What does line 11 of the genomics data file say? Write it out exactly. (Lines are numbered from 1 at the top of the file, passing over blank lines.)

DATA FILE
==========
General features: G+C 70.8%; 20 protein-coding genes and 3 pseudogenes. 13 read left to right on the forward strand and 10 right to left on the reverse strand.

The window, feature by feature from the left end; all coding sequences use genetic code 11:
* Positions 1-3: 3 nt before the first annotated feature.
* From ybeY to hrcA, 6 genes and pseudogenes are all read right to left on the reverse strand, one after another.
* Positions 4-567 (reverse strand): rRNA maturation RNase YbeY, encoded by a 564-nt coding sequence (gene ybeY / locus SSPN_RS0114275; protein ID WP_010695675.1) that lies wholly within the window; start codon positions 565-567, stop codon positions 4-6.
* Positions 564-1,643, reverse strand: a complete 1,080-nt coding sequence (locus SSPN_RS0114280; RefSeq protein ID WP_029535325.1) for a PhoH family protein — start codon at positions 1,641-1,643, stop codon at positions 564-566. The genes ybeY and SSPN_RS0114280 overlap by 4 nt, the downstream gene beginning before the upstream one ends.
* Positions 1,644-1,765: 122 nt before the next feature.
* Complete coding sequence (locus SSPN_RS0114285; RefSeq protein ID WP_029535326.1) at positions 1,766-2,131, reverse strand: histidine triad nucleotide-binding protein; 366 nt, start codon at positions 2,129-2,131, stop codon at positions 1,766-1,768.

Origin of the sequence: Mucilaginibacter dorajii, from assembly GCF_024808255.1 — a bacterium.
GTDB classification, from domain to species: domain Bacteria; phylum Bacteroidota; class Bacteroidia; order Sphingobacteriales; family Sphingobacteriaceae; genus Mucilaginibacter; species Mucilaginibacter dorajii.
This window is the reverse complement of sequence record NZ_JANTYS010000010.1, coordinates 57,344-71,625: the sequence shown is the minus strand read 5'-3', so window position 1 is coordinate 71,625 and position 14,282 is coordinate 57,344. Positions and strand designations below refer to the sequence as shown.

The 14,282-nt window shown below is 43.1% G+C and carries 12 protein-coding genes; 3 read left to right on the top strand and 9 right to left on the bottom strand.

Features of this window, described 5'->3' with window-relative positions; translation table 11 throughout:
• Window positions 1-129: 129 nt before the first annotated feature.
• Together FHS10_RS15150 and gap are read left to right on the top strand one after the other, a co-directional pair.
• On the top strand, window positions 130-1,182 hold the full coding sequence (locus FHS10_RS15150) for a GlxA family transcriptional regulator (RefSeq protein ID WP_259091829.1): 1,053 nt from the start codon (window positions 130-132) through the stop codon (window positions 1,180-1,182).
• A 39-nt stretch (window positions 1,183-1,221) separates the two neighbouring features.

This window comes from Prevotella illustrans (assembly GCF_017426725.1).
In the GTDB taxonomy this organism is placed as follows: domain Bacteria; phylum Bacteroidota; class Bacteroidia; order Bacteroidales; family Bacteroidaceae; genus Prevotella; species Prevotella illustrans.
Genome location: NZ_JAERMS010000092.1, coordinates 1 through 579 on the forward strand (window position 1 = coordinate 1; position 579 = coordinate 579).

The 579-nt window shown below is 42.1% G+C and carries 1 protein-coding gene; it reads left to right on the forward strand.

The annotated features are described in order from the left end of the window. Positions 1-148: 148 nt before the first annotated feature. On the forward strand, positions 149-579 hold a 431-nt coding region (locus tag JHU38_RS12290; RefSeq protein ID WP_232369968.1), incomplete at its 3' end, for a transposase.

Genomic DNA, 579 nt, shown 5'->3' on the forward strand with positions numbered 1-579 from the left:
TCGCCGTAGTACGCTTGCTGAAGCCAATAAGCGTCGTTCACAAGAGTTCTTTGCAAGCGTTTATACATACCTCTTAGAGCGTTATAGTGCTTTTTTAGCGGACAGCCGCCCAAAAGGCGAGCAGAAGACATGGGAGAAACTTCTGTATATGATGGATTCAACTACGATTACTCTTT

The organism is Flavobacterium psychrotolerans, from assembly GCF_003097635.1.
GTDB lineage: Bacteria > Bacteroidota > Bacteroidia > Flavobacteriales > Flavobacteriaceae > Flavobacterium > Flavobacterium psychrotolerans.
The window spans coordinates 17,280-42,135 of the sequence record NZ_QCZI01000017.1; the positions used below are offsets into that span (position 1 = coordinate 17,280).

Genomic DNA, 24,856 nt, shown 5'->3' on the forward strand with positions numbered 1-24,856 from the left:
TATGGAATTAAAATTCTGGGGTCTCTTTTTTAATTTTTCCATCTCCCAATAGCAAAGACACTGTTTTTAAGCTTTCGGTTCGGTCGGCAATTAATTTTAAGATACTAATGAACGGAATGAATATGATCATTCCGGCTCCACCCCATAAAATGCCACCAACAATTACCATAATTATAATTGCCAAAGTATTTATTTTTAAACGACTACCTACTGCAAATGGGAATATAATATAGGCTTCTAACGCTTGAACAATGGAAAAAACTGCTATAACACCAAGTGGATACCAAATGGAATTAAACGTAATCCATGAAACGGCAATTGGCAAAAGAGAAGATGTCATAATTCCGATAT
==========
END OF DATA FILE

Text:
This window is the reverse complement of sequence record NZ_JANTYS010000010.1, coordinates 57,344-71,625: the sequence shown is the minus strand read 5'-3', so window position 1 is coordinate 71,625 and position 14,282 is coordinate 57,344. Positions and strand designations below refer to the sequence as shown.